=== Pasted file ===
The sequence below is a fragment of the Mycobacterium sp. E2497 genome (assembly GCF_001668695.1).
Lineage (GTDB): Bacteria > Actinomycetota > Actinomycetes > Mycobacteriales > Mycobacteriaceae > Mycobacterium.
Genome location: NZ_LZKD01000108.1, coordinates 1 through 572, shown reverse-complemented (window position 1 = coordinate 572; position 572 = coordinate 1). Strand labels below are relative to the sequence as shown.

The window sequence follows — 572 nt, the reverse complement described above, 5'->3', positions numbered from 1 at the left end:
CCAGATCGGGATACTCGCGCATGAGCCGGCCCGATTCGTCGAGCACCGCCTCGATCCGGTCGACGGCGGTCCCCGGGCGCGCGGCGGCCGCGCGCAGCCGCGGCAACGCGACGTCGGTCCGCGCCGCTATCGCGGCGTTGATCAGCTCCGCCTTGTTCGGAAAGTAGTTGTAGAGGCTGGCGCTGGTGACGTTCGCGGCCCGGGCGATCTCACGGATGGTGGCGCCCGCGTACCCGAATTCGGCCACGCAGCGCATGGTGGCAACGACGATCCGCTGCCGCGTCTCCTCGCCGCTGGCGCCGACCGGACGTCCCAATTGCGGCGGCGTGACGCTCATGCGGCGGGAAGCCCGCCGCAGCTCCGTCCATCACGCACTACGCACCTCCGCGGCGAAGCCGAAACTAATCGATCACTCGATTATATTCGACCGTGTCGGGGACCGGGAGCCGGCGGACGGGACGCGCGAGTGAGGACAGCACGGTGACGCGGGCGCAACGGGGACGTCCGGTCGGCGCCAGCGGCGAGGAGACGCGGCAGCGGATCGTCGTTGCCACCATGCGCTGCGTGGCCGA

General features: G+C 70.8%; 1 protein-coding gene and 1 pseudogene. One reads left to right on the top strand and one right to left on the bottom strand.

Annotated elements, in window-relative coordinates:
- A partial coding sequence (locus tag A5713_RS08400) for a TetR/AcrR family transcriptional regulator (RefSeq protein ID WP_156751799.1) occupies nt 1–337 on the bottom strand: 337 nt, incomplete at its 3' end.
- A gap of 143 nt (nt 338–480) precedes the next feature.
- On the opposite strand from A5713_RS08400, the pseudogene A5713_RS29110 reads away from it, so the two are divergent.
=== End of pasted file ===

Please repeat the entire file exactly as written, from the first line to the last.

The sequence below is a fragment of the Mycobacterium sp. E2497 genome (assembly GCF_001668695.1).
Lineage (GTDB): Bacteria > Actinomycetota > Actinomycetes > Mycobacteriales > Mycobacteriaceae > Mycobacterium.
Genome location: NZ_LZKD01000108.1, coordinates 1 through 572, shown reverse-complemented (window position 1 = coordinate 572; position 572 = coordinate 1). Strand labels below are relative to the sequence as shown.

The window sequence follows — 572 nt, the reverse complement described above, 5'->3', positions numbered from 1 at the left end:
CCAGATCGGGATACTCGCGCATGAGCCGGCCCGATTCGTCGAGCACCGCCTCGATCCGGTCGACGGCGGTCCCCGGGCGCGCGGCGGCCGCGCGCAGCCGCGGCAACGCGACGTCGGTCCGCGCCGCTATCGCGGCGTTGATCAGCTCCGCCTTGTTCGGAAAGTAGTTGTAGAGGCTGGCGCTGGTGACGTTCGCGGCCCGGGCGATCTCACGGATGGTGGCGCCCGCGTACCCGAATTCGGCCACGCAGCGCATGGTGGCAACGACGATCCGCTGCCGCGTCTCCTCGCCGCTGGCGCCGACCGGACGTCCCAATTGCGGCGGCGTGACGCTCATGCGGCGGGAAGCCCGCCGCAGCTCCGTCCATCACGCACTACGCACCTCCGCGGCGAAGCCGAAACTAATCGATCACTCGATTATATTCGACCGTGTCGGGGACCGGGAGCCGGCGGACGGGACGCGCGAGTGAGGACAGCACGGTGACGCGGGCGCAACGGGGACGTCCGGTCGGCGCCAGCGGCGAGGAGACGCGGCAGCGGATCGTCGTTGCCACCATGCGCTGCGTGGCCGA

General features: G+C 70.8%; 1 protein-coding gene and 1 pseudogene. One reads left to right on the top strand and one right to left on the bottom strand.

Annotated elements, in window-relative coordinates:
- A partial coding sequence (locus tag A5713_RS08400) for a TetR/AcrR family transcriptional regulator (RefSeq protein ID WP_156751799.1) occupies nt 1–337 on the bottom strand: 337 nt, incomplete at its 3' end.
- A gap of 143 nt (nt 338–480) precedes the next feature.
- On the opposite strand from A5713_RS08400, the pseudogene A5713_RS29110 reads away from it, so the two are divergent.